On Sunday, Meng Wanzhou, the CFO of China-based Huawei, published an open letter on the tech giant’s website. The letter comes on the first anniversary of her arrest and details her experiences as well as how she’s spent her time over the past year.
“It was never my intention to be stuck here so long, but I suddenly find that a whole year has snuck by, and here I still am,” she writes. “The past year has witnessed moments of fear, pain, disappointment, torment, and struggle… I have also learned to face up to and accept my situation. I’m no longer afraid of the unknown.”
Wanzhou says that she’s spent her time reading books, discussing minutiae with colleagues, and oil painting. She also thanks the company’s customers, suppliers, and netizens that have supported her during this time.
“I was told by my colleagues that take-out delivery workers left encouraging comments like ‘Go Huawei!’ and ‘You can do it, Huawei!’ on orders delivered to our campuses,” Wanzhou writes. “Netizens have gone out of their way to express their ongoing trust, support, and care for us as well.”
Her letter also says that she’s been “deeply moved by the kindness of people here in Canada,” including the public gallery during her hearings and her hired security company.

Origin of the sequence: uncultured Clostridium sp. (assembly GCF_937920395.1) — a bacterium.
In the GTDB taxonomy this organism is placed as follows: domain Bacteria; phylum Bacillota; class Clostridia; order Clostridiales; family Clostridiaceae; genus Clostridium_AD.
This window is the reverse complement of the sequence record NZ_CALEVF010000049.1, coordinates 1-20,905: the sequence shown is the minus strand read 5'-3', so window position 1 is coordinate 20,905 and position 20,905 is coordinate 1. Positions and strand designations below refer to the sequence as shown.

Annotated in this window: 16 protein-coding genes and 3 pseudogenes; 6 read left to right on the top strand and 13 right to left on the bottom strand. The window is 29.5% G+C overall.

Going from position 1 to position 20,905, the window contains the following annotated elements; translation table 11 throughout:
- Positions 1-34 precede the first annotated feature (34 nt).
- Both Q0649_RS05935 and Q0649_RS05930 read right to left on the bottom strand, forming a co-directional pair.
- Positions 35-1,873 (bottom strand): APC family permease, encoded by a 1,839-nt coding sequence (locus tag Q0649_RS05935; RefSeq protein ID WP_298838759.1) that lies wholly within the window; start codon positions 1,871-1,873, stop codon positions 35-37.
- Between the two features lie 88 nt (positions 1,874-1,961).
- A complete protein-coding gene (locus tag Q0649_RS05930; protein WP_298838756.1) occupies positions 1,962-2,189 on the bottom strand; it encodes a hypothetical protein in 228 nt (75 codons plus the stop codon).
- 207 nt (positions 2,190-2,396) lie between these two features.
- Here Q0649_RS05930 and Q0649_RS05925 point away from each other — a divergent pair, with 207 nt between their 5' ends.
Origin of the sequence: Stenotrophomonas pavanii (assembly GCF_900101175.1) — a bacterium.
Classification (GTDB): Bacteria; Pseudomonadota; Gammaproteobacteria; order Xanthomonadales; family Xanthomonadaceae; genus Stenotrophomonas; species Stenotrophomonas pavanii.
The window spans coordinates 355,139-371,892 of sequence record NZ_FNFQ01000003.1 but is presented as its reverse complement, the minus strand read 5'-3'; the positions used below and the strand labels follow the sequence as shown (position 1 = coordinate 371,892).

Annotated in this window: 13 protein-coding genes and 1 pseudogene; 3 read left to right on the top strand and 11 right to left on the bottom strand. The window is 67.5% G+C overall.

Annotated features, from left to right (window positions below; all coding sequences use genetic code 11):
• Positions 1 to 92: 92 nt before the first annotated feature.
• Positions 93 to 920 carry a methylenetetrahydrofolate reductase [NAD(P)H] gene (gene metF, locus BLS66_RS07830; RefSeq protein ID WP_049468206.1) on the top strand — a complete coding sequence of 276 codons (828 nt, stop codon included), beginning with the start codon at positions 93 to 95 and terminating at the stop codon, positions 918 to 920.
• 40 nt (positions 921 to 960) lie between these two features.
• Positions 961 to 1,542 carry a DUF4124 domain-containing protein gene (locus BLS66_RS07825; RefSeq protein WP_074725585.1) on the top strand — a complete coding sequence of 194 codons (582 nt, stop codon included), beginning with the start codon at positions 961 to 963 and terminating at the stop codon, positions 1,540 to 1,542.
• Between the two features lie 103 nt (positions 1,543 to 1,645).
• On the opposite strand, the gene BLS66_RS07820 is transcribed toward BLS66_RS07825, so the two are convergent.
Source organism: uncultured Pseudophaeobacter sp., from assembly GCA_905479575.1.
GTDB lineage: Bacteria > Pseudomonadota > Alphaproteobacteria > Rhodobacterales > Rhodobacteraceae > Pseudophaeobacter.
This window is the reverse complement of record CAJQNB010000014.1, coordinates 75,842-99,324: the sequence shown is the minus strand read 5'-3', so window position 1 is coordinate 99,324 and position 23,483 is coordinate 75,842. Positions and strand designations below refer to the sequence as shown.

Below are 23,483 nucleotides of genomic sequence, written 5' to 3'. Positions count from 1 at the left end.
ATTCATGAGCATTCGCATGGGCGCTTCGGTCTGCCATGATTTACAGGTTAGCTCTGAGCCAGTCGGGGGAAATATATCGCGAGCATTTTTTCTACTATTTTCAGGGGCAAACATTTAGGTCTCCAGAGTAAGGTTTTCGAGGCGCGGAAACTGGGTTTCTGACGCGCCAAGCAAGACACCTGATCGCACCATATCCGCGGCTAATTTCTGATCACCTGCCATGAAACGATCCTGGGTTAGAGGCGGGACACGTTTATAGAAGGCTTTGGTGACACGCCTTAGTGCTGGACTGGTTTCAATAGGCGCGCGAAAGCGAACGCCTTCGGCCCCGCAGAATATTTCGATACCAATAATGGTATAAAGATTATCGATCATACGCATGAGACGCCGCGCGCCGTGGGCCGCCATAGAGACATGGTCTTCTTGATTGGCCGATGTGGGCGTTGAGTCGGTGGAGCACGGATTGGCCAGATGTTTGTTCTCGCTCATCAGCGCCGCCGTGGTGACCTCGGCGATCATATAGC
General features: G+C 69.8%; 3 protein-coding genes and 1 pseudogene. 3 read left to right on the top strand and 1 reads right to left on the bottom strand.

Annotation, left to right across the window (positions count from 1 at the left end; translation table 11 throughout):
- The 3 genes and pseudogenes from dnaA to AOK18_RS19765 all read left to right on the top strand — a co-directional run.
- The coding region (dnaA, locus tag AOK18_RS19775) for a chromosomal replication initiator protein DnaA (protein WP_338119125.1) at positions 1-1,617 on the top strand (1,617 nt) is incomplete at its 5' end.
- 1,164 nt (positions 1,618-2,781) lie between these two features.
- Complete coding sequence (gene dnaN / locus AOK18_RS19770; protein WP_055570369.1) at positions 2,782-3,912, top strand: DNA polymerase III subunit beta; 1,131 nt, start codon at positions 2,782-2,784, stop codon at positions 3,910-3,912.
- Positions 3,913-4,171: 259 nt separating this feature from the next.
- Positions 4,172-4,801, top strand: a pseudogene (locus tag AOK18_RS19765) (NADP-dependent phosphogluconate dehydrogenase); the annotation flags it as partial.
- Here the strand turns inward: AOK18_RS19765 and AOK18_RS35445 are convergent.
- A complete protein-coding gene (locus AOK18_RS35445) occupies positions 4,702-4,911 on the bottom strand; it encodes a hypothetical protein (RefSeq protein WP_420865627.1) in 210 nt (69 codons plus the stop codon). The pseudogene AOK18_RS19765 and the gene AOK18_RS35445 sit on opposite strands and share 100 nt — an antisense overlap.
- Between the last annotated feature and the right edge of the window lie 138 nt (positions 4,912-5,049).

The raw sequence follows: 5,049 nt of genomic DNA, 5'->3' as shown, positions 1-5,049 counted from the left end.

“Thanks to the kindness of the correctional officers and other inmates at the Alouette Correctional Center for Women, I was able to make it through the worst days of my life,” she says. “After a whole night of heavy snow, the security company’s staff were so considerate that they shovelled a path for my elderly mother.”
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Wanzhou was arrested on December 1 while transferring flights at the YVR Vancouver International Airport. Reports say that the United States claimed that Wanzhou “covered” up violations of sanctions on Iran and sought her extradition.
It was also believed that said violations helped Huawei “circumvent US sanctions by telling financial institutions that a Huawei subsidiary was a separate company.”
Following her arrest, China’s Ministry of Foreign Affairs spokesperson Geng Shuang responded by demanding clarification regarding the reason for her arrest — as well as her immediate release.
Wanzhou, the daughter of Huawei’s founder, Ren Zhengfei, denied any wrongdoing in connection to the case. She also notes that she doesn’t “have a criminal record in China or anywhere, and has never had a problem with law enforcement in China or abroad.”
After several days of hearings, she was ultimately granted bail in BC Supreme Court for $10 million. Her conditions include residing at one of her two residences in Vancouver while being required to wear an electronic monitoring device on her ankle and surrendering her passports.
You can read Wanzhou’s full letter here.